Genomic DNA was isolated from blood leukocytes according to routine procedures. Affymetrix 250K Nspl SNP array analysis was performed on the DNA of both sisters according to the manufacturer’s protocol. Copy number variations (CNVs) and long contiguous stretches of homozygosity were determined using the 2.0 version of the CNAG (Copy Number Analyzer for Affymetrix Gene- Chips) . The UCSC genome browser  was used to systematically screen the disease-associated genes in the overlapping long contiguous stretches of homozygosity in both sisters. DNA sequence analysis of the coding region and splice sites of the CFL2 gene was performed using standard Sanger sequencing methods. Both isoforms of the CFL2 gene, NM_138638.4 and NM_021914.7 (with alternative first exon) were analyzed.
The muscle biopsy of patient 1 showed a dystrophic pattern with increased endomysial connective tissue and increased fat cells (Fig. 4). There was an increased variability of muscle fiber caliber with a 98% predominance of type 1 fibers. Seventy-two percent of the fibers had internal nuclei, several whorled fibers with splitting were seen and there were numerous cytoplasmic bodies. Enzyme histochemistry showed uneven distribution of ATP-ase causing a rubbed-out aspect, and core-like areas of diminished to absent staining with SDH and COX. In these areas immunohistochemical staining with desmin was enhanced. With immunohistochemistry for dystrophin, sarcoglycans, spectrin, dysferlin, and caveolin-3 normal staining of the muscle membranes was seen. With merosin there was a normal staining of the basement membrane. With caveolin- 3, vimentin and dysferlin roughly and diffusely stained aggregates were seen in the rubbed out areas of the cytoplasm of the fibers. More fine and partly punctiform to linear staining was seen with antibodies against dystrophin and all sarcoglycans. Electron microscopy could not be performed because insufficient material was available.
The muscle biopsy of patient 2 at the age of 3 years and 3 months showed an increased percentage of fibers (19%) with internal nuclei (Fig. 5). The fibers were unevenly stained on HE and Gomori trichrome, with the presence of cytoplasmic bodies and large clusters of nemaline rods. There was a predominance of type 1 fibers. Enzyme histochemistry with ATP-ase revealed rubbed out areas; with NADH, SDH and COX uneven areas with diminished to absent staining became apparent. Immunohistochemistry with antibodies against alpha-actinin-2 revealed accumulations of rods, in other areas aggregations of desminpositive material were present. Immunohistochemistry for dystrophin, sarcoglycans, alpha-dystroglycan, dysferlin, and caveolin-3 showed normal staining of the muscle membranes. With immunocytochemistry for merosin, the muscle basal membrane stained normally. Nuclei were normally stained with emerin and lamin A/C. With caveolin-3, vimentin, dysferlin and beta-dystroglycan roughly and diffusely stained aggregates were seen in the rubbed out areas of the cytoplasm of the fibers. More discrete, partly linear staining was seen with antibodies against dystrophins and all sarcoglycans. Electron microscopy analysis showed areas with Z-band streaming and rods, often in large aggregates. These aggregates were accompanied by osmiophilic granular material, degenerating membranous organelles and cytoplasmic bodies. Intranuclear rods were not present. Biochemical analysis for mitochondrial defects revealed no abnormalities.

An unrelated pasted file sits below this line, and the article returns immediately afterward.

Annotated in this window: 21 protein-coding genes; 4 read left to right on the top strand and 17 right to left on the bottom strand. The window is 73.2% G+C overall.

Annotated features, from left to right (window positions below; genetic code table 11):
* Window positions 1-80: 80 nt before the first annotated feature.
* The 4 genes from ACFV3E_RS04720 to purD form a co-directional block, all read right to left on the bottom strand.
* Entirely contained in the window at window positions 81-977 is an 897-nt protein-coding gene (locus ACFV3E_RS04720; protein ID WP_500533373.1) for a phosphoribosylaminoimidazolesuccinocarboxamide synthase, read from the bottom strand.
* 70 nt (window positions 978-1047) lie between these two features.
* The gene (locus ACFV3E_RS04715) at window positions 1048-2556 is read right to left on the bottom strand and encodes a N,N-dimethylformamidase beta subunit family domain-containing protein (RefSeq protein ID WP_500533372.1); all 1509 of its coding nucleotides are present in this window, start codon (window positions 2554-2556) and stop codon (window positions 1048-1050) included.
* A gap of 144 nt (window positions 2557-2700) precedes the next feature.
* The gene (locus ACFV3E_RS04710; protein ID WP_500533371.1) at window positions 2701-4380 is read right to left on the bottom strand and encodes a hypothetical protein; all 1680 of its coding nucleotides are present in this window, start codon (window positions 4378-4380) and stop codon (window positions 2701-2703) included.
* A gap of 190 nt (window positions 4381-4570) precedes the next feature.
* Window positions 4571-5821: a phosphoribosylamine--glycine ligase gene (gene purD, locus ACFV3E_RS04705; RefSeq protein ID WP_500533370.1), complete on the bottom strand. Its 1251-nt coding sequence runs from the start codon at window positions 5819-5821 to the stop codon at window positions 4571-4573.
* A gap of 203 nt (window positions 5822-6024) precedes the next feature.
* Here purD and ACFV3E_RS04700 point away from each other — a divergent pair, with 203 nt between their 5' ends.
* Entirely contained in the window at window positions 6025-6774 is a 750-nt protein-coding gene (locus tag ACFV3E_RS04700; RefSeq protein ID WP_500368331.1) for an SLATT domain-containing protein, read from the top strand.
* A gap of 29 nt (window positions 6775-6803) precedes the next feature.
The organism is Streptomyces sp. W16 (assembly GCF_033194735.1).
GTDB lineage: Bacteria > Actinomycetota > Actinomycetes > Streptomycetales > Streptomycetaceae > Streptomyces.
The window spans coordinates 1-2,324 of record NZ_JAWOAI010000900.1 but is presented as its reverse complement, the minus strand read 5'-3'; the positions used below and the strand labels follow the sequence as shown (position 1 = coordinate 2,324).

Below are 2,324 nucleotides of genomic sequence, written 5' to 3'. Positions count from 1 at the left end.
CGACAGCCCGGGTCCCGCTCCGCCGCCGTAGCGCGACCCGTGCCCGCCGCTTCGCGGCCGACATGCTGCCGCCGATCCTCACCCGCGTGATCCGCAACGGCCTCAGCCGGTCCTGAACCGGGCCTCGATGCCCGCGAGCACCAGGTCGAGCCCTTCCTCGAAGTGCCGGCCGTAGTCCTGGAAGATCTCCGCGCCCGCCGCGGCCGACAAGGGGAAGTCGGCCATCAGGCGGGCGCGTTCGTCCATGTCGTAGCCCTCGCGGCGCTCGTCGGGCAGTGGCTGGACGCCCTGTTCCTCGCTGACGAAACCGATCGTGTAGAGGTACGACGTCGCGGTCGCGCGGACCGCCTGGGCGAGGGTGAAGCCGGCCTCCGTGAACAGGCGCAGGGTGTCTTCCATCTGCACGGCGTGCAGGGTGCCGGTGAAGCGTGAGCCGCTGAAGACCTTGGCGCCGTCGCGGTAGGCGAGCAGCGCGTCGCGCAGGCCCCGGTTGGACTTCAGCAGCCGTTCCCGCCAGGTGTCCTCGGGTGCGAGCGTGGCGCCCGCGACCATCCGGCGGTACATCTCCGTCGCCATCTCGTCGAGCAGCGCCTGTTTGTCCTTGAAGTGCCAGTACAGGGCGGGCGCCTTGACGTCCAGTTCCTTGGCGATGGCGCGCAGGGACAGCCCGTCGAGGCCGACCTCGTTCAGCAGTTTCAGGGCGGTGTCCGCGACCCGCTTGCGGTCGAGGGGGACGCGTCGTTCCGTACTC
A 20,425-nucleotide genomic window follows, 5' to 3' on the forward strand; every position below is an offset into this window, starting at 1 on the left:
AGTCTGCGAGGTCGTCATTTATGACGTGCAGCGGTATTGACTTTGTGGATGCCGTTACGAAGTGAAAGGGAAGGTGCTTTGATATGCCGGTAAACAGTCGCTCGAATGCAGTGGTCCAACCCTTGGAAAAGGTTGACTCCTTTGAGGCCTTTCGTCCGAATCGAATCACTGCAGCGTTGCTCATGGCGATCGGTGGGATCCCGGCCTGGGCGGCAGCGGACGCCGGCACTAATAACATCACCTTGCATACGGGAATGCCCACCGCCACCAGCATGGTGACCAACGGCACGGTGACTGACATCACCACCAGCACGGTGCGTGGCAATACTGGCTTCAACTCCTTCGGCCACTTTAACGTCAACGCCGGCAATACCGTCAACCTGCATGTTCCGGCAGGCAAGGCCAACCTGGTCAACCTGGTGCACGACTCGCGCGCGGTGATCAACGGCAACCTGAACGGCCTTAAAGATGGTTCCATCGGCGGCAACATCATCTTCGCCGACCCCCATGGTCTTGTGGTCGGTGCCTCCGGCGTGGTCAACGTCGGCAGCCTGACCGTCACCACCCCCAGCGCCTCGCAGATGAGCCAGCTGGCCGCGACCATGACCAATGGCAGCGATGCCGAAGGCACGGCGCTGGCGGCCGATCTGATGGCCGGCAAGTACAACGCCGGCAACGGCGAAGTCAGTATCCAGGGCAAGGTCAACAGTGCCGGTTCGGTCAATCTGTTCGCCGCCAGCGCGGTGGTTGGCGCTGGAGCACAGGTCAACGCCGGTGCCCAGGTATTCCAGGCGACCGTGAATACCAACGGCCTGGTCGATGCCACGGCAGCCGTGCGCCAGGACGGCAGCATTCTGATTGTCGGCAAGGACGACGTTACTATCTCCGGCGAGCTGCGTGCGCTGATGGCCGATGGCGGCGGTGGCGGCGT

With SNP array analysis no relevant copy number variations (CNVs) were detected in the DNA of the two patients. However, several long contiguous stretches of homozygosity were seen in both siblings. Three overlapping homozygous regions in chromosomes 9, 10 and 14 were identified spanning ~59 Mb of genomic sequence. After reviewing the known disease genes in these regions, we identified CFL2 as a candidate for sequence analysis because of its involvement in nemaline myopathy type 7 (MIM #610687). There were no other genes in the homozygous regions known to be involved in myopathies. Sequence analysis of CFL2 revealed a homozygous missense mutation in exon 2 (c.19G>A, (p.Val7Met)) in both patients. The parents were proven to be heterozygous for this mutation. The mutation results in an amino acid change (Valine to Methionine) with small physicochemical difference (Grantham distance = 21), but alters a highly conserved amino acid position. The Phylo-P score, a tool used to measure interspecies conservation at each base, is 4.73. Several mutation prediction programs (e.g. SIFT (http://sift.jcvi.org/) and PolyPhen-2 (http://genetics.bwh.harvard.edu/pph2/)) consider this mutation to be probably pathogenic. The mutation was not present in more than 250 controls, and has not been reported in our exome sequencing variants database, or in dbSNP (http://www.ncbi.nlm.nih.gov/projects/SNP/).